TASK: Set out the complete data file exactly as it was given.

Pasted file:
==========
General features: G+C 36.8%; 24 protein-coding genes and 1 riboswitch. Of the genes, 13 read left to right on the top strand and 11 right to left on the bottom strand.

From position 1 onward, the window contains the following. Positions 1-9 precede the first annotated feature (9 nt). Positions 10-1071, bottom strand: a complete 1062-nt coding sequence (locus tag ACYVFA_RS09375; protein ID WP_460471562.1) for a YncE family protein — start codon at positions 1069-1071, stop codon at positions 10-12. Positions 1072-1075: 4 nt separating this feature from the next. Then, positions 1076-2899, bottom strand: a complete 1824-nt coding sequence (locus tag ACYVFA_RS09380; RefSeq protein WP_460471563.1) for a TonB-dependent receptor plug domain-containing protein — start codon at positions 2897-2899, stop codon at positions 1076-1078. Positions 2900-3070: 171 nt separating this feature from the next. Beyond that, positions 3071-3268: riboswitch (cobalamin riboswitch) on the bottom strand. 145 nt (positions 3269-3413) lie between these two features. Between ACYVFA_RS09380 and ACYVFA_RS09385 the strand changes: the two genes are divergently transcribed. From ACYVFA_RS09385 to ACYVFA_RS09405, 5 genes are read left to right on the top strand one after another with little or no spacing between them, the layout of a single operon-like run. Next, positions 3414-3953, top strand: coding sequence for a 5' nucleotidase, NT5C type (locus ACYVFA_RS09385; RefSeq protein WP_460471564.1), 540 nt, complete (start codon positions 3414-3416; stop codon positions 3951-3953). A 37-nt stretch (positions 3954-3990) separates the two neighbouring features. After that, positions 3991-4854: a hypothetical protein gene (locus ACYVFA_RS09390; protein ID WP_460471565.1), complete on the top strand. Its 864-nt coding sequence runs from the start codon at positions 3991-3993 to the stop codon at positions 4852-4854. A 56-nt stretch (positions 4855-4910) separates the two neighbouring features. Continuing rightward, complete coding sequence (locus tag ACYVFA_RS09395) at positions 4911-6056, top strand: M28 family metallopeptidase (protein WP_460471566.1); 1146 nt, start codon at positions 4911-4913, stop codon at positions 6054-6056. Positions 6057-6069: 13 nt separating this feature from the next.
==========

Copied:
General features: G+C 36.8%; 24 protein-coding genes and 1 riboswitch. Of the genes, 13 read left to right on the top strand and 11 right to left on the bottom strand.

From position 1 onward, the window contains the following. Positions 1-9 precede the first annotated feature (9 nt). Positions 10-1071, bottom strand: a complete 1062-nt coding sequence (locus tag ACYVFA_RS09375; protein ID WP_460471562.1) for a YncE family protein — start codon at positions 1069-1071, stop codon at positions 10-12. Positions 1072-1075: 4 nt separating this feature from the next. Then, positions 1076-2899, bottom strand: a complete 1824-nt coding sequence (locus tag ACYVFA_RS09380; RefSeq protein WP_460471563.1) for a TonB-dependent receptor plug domain-containing protein — start codon at positions 2897-2899, stop codon at positions 1076-1078. Positions 2900-3070: 171 nt separating this feature from the next. Beyond that, positions 3071-3268: riboswitch (cobalamin riboswitch) on the bottom strand. 145 nt (positions 3269-3413) lie between these two features. Between ACYVFA_RS09380 and ACYVFA_RS09385 the strand changes: the two genes are divergently transcribed. From ACYVFA_RS09385 to ACYVFA_RS09405, 5 genes are read left to right on the top strand one after another with little or no spacing between them, the layout of a single operon-like run. Next, positions 3414-3953, top strand: coding sequence for a 5' nucleotidase, NT5C type (locus ACYVFA_RS09385; RefSeq protein WP_460471564.1), 540 nt, complete (start codon positions 3414-3416; stop codon positions 3951-3953). A 37-nt stretch (positions 3954-3990) separates the two neighbouring features. After that, positions 3991-4854: a hypothetical protein gene (locus ACYVFA_RS09390; protein ID WP_460471565.1), complete on the top strand. Its 864-nt coding sequence runs from the start codon at positions 3991-3993 to the stop codon at positions 4852-4854. A 56-nt stretch (positions 4855-4910) separates the two neighbouring features. Continuing rightward, complete coding sequence (locus tag ACYVFA_RS09395) at positions 4911-6056, top strand: M28 family metallopeptidase (protein WP_460471566.1); 1146 nt, start codon at positions 4911-4913, stop codon at positions 6054-6056. Positions 6057-6069: 13 nt separating this feature from the next.